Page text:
Cemetery Curses Revisited

Cemetery Curses Revisited

Cemetery curses revisited: is the Caesers Superdome really cursed?

cemetery curses revisited

Map of the area around Caesar’s Superdome. The red rectangle shows the outline of Girod Street Cemetery.

The Saints: Cemetery curses revisited

cemetery curses revisited

Portion of the Robinson Atlas of 1883 showing Girod Street Cemetery

As we approach Halloween, fans of the New Orleans Saints often return to the topic of the Superdome and the Cemetery. While much research exists on the boundaries of Girod Street Cemetery and the Superdome, the curse theory always returns. The talk always gets serious when the Saints aren’t playing well.

We’ve discussed this before and in detail: Girod Cemetery isn’t under Da Dome. Still, folks find remains in the vicinity of the stadium that are outside the perimeter of the cemetery. This happens all over the city, and there are reasons for burials outside established cemeteries.

Indigenous burials

Indigenous burial mounds in the city come as no surprise. The native tribes were here before the colonizers, after all. Most of these mounds stand on high ground. When the New Orleans Regional Transit Authority discovered human remains near Canal Blvd. and City Park Avenue as part of bus/streetcar terminal construction, it made sense. The area is on the Metairie Ridge. It’s high ground. Since cemeteries surround the intersection, those remains were a combination of indigenous people and colonizers.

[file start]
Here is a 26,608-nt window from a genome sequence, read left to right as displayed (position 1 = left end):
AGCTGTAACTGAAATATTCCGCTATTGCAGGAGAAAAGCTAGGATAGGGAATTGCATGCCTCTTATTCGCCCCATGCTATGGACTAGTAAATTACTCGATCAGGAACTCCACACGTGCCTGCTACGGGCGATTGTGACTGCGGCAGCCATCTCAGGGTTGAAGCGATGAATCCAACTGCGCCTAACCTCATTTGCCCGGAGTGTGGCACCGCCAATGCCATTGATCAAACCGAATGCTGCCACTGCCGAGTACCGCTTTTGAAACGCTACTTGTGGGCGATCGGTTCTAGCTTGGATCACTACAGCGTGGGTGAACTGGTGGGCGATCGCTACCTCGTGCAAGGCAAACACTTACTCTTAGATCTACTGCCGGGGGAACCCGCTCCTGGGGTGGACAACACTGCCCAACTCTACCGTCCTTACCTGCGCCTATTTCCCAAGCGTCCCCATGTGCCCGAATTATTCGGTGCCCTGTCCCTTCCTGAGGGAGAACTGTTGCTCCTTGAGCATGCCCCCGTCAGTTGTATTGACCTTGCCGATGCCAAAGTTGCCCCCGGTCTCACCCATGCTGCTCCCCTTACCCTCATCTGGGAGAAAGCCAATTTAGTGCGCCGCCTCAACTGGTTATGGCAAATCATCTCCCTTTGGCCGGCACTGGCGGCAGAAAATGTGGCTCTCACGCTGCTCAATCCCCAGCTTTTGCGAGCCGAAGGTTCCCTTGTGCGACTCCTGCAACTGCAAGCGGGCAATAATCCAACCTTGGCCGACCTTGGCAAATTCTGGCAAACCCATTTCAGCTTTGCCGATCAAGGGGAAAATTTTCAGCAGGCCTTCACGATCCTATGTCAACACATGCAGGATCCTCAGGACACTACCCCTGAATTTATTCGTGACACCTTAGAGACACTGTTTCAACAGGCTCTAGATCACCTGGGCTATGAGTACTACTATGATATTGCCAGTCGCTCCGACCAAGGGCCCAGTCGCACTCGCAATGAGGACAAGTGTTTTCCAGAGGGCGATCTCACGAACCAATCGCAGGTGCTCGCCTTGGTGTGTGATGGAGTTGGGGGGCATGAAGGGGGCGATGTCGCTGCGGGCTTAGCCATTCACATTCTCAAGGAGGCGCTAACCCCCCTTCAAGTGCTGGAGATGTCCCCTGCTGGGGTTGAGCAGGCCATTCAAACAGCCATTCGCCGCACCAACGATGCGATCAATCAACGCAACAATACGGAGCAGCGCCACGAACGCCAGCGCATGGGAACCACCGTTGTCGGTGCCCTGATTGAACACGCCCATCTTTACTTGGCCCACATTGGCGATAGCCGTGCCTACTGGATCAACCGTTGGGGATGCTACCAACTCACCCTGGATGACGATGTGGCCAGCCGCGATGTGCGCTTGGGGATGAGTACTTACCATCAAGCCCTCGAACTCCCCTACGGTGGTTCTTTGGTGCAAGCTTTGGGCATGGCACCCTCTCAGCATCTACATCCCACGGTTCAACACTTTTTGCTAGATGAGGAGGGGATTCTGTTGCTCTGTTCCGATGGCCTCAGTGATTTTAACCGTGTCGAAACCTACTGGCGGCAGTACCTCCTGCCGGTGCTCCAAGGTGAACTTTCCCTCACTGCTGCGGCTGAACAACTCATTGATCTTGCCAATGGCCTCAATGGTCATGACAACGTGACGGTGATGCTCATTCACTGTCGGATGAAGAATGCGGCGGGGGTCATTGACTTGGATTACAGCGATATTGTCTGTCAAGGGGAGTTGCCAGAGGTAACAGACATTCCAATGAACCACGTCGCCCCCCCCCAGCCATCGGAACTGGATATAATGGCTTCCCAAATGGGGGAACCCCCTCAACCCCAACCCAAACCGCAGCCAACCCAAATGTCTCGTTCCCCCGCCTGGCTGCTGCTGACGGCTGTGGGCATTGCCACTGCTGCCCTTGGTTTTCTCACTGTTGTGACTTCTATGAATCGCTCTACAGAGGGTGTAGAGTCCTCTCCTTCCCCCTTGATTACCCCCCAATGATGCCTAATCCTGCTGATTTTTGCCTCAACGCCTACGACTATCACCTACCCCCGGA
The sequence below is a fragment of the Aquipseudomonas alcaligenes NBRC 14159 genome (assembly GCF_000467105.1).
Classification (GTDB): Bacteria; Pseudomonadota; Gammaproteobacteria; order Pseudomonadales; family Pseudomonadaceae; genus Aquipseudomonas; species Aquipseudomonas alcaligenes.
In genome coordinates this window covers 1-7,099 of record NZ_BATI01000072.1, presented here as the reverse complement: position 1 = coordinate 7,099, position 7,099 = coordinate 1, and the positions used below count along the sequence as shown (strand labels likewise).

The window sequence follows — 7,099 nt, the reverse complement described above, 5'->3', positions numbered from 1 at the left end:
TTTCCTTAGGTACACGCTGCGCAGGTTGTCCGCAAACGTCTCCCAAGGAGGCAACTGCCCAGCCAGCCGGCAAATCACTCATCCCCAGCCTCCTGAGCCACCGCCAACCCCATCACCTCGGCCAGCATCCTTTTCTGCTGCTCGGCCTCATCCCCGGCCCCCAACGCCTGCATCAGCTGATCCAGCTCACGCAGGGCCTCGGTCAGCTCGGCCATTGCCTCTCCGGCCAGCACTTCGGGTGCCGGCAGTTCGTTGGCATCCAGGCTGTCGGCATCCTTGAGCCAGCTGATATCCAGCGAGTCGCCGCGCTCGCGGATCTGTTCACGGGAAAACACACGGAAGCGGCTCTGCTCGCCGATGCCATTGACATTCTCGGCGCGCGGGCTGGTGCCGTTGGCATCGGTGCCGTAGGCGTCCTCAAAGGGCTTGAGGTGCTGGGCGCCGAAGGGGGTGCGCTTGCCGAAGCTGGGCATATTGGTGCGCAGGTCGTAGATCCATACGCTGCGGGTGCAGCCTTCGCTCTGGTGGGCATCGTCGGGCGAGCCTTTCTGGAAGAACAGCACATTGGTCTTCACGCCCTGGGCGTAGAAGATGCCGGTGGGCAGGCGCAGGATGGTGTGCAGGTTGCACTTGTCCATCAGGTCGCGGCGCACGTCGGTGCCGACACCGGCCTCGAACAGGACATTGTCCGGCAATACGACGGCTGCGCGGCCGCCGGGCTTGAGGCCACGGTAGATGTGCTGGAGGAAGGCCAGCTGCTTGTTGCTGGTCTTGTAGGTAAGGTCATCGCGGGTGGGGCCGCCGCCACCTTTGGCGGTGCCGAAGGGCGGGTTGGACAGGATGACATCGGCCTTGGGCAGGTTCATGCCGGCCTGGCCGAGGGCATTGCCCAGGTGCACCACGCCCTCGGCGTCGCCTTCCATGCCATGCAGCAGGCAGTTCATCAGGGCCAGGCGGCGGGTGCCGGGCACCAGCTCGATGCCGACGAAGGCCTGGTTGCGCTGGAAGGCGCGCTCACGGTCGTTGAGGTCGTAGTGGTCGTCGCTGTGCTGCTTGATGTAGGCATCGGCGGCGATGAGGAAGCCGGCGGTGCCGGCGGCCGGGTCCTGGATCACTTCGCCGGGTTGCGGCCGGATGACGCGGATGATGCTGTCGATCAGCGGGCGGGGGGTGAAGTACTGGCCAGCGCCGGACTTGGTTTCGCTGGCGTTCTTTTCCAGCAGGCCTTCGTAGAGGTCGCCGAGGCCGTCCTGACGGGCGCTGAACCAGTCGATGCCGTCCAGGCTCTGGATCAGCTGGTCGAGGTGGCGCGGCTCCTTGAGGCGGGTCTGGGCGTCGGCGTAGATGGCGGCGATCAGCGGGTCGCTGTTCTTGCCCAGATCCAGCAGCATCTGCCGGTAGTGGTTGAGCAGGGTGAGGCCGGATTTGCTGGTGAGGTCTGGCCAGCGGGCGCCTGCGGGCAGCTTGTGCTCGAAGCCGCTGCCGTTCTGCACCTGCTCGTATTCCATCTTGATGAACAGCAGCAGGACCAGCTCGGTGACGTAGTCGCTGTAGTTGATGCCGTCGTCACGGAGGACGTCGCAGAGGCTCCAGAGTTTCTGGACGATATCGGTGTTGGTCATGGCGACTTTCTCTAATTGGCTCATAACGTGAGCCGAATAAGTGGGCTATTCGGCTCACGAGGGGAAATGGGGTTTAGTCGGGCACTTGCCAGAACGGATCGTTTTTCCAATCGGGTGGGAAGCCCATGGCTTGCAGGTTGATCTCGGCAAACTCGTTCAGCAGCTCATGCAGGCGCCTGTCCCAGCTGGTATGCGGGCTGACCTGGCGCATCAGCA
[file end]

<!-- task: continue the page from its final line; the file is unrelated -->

Initial Disorganization

It takes years for government to green-light cemetery construction. While the wrangling takes place, families often buried loved ones in the general vicinity of the proposed site. It’s not like they could wait for things to shake out, after all. So, figuring close was better than not, they did what they felt they had to do.


cemetery curses revisited

Section of the Robinson Atlas of 1883 showing St. Louis Cemetery No. 2, along Claiborne Avenue in Faubourg Treme

Even after a cemetery opened for business, people often couldn’t afford the price of a plot, much less an above-ground tomb. The same thinking as initial disorganization applied. Let’s get the departed close. A walk through the cemetery connected those still living with the dead, even if they couldn’t put flowers on a grave.

Cemetery Disintegration

When a cemetery falls into disrepair, things get messy. This was the case with Girod Street. The chapter of Christ Episcopal did not adequately prepare for long-term maintenance of the cemetery. By the 1950s, the cemetery was in ruins. Grave robbers discarded coffins and remains all over the cemetery, in search of valuables. Naturally some of the remains ended up outside the cemetery walls.

Consecrated Ground